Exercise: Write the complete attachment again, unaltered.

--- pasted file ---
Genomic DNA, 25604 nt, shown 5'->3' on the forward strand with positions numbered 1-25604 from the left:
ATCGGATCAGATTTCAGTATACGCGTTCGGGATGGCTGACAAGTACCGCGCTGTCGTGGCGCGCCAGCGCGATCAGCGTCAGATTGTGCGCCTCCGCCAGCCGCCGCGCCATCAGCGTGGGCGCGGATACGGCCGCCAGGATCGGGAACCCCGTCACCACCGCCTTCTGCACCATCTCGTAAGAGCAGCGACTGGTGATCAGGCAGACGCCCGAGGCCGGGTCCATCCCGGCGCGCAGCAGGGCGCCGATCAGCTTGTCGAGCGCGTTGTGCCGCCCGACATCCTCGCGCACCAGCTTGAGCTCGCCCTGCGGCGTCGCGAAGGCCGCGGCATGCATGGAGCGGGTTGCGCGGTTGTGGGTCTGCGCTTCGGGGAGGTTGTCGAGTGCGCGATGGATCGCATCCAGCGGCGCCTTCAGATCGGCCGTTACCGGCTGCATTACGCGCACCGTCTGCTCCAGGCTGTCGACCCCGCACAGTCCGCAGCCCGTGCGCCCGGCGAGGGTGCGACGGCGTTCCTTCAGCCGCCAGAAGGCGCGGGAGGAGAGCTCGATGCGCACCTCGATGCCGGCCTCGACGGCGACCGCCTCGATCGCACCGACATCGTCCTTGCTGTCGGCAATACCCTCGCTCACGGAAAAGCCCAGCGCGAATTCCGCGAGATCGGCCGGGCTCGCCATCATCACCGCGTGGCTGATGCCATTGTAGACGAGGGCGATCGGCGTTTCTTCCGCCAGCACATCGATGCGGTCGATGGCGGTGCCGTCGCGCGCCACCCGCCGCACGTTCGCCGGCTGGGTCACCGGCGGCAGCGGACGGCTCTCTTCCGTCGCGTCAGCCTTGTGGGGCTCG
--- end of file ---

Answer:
Genomic DNA, 25604 nt, shown 5'->3' on the forward strand with positions numbered 1-25604 from the left:
ATCGGATCAGATTTCAGTATACGCGTTCGGGATGGCTGACAAGTACCGCGCTGTCGTGGCGCGCCAGCGCGATCAGCGTCAGATTGTGCGCCTCCGCCAGCCGCCGCGCCATCAGCGTGGGCGCGGATACGGCCGCCAGGATCGGGAACCCCGTCACCACCGCCTTCTGCACCATCTCGTAAGAGCAGCGACTGGTGATCAGGCAGACGCCCGAGGCCGGGTCCATCCCGGCGCGCAGCAGGGCGCCGATCAGCTTGTCGAGCGCGTTGTGCCGCCCGACATCCTCGCGCACCAGCTTGAGCTCGCCCTGCGGCGTCGCGAAGGCCGCGGCATGCATGGAGCGGGTTGCGCGGTTGTGGGTCTGCGCTTCGGGGAGGTTGTCGAGTGCGCGATGGATCGCATCCAGCGGCGCCTTCAGATCGGCCGTTACCGGCTGCATTACGCGCACCGTCTGCTCCAGGCTGTCGACCCCGCACAGTCCGCAGCCCGTGCGCCCGGCGAGGGTGCGACGGCGTTCCTTCAGCCGCCAGAAGGCGCGGGAGGAGAGCTCGATGCGCACCTCGATGCCGGCCTCGACGGCGACCGCCTCGATCGCACCGACATCGTCCTTGCTGTCGGCAATACCCTCGCTCACGGAAAAGCCCAGCGCGAATTCCGCGAGATCGGCCGGGCTCGCCATCATCACCGCGTGGCTGATGCCATTGTAGACGAGGGCGATCGGCGTTTCTTCCGCCAGCACATCGATGCGGTCGATGGCGGTGCCGTCGCGCGCCACCCGCCGCACGTTCGCCGGCTGGGTCACCGGCGGCAGCGGACGGCTCTCTTCCGTCGCGTCAGCCTTGTGGGGCTCG